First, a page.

Decorating Simplified

“Stacking books creates a surface to display a favorite object.”

“Stacking books creates a surface to display a favorite object.”

The idea of living a simplified, uncluttered life with less “stuff” sounds attractive to many.  There are numerous benefits of owning fewer possessions: less cleaning, less debt and less to organize.

By Cathy Osoria

Uncluttering and reorganizing doesn’t have to be stressful. One method to simplify is the “four box method.”  Set out four boxes marked trash, give away, keep and relocate, and place all the items in the target area in the appropriate box.  What’s left in the relocate and keep boxes should be some personal meaningful items that can be easily accessed and displayed to create a minimal beautiful space.  Walls, shelves, and tabletops are places these items can be used to create visual interest.

Some of the same rules used to accessorize shelves can also be used for counters or tabletops.  Some simple accessorizing rules to follow are:

  • Less is more — every space doesn’t need to be filled; a minimal display is better. The fewer items that are well displayed will place the focus on what guests notice when they visit your home or office.
  • Group accessories — avoid distributing individual accessories or collections around a room.  Arrange them in groups, combining items that share a similar palette, texture or character.
  • Vary heights and scale — displaying collections that are all the same size and scale can be made more interesting by raising some of the collection on books, boxes, wood blocks — anything that can be used to vary height.  If using items that have varied sizes, lean toward using an odd number of objects so the area doesn’t get too symmetrical or “matchy-matchy.” Arrange the accessories in a pyramid, from highest to lowest, with the tallest object in back. Using trays for displays can anchor a grouping of accessories and add texture, color, and interest to objects that need to be highlighted. Place heavier objects on the lower shelves, and display lighter objects more sparsely in the upper shelves. Art can be hung in the backs of shelves, displayed on an easel, or even attached to bookcase trim.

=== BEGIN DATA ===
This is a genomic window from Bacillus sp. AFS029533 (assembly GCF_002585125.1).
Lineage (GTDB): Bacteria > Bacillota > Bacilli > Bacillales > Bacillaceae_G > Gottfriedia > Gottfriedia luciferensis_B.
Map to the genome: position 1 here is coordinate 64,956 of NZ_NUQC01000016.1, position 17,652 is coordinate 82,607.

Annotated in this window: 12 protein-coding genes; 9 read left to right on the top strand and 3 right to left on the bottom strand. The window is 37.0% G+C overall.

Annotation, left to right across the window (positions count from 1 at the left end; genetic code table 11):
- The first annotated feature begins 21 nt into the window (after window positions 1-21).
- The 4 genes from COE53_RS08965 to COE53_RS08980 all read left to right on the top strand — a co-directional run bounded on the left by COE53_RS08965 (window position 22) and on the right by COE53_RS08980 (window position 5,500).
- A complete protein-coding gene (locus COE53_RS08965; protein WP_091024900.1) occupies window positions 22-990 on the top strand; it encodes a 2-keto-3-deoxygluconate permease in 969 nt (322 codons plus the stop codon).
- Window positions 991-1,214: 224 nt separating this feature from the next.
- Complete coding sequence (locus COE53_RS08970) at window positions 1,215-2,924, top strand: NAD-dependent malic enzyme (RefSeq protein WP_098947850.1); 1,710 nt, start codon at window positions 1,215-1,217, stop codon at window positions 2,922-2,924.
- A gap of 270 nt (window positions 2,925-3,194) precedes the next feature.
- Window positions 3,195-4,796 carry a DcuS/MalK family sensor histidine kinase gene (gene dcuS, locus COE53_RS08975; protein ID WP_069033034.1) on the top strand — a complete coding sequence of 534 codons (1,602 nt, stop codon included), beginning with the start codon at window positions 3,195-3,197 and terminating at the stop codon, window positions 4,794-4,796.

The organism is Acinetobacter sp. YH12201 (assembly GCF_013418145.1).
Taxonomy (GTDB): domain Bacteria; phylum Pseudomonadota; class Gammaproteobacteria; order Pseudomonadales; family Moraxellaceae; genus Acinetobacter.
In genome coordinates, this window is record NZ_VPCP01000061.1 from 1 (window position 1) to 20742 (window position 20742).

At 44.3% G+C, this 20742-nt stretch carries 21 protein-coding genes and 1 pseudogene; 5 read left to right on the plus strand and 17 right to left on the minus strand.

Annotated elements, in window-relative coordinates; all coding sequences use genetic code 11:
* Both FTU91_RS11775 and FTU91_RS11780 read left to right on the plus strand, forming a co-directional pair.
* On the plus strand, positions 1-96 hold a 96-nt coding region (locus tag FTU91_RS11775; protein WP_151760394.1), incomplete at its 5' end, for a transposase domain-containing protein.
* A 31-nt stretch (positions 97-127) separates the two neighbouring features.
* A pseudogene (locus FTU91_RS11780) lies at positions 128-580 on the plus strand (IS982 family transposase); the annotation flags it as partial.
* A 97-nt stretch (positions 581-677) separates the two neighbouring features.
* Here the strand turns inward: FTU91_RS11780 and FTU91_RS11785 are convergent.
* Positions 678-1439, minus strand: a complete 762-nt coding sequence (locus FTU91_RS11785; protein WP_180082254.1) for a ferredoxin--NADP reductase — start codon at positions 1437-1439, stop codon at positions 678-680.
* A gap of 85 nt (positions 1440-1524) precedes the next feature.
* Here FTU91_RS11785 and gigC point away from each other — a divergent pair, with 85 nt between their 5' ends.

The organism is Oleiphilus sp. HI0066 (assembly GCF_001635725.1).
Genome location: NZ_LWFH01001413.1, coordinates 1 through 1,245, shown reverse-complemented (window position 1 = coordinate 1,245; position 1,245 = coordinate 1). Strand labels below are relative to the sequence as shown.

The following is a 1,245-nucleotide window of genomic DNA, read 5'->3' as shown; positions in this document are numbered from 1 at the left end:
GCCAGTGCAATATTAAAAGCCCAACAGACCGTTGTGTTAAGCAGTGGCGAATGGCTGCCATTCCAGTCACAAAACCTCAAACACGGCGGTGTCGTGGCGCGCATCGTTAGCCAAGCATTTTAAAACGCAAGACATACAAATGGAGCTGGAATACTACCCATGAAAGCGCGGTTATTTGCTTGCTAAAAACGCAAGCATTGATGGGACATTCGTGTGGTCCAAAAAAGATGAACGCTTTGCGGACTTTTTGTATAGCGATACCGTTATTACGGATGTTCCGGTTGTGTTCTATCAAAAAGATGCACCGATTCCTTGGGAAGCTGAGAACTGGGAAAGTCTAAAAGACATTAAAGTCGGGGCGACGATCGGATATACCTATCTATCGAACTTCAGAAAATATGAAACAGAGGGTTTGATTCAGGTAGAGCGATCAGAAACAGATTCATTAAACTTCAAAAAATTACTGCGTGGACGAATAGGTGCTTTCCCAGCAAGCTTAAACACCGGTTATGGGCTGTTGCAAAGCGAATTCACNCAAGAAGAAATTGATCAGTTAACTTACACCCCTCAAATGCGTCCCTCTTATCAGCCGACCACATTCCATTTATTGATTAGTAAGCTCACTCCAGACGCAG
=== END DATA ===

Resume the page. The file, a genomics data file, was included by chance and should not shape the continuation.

• Mix books and accessories — books can be key elements in accessorizing many areas and can be easily purchased at yard sales or inexpensive bookstores.  The paperback books need to be tucked away; the hard back books can be used in original form or altered to help display favorite items.  Painting the books a variety of colors can help unify space.  If painting is too damaging, then the book binding can be covered in fabric or wall paper. Gluing the fabric and wallpaper is best but just folding paper (like when covering school books) does the trick also. Just turning the books backwards with the paper facing out may make the area appear clean and unified.  Books are great “risers.” A riser is something used to raise an object higher to create a focal point.  Stacking books creates a surface to display a favorite object like a framed family picture, a natural piece of coral, a child’s toy or architectural piece.  Old photo albums and three ring folders can be recovered in a preferred color and can help with easy access, organizing and beautify the space.
  • Accent color repeated — If the room has a dominant accent color, echo it in the accessories, paint, wallpaper or the backs of shelves.  Limiting accent colors in a room to 2 or 3 main colors helps the eye to focus through the less chaotic space.
  • Be creative — dig in storage spaces and accessorize using objects that are attractive and have character.  Place the objects; then just step back and observe. If the arrangement doesn’t look appealing, then rearrange and look again. If the result is still not satisfactory, try taking a picture of the space and looking at the area on the computer. This trick may help to see if scale and color are working together.

Simplifying and minimalizing allow the beauty of the objects that are valued and appreciated to be emphasized.

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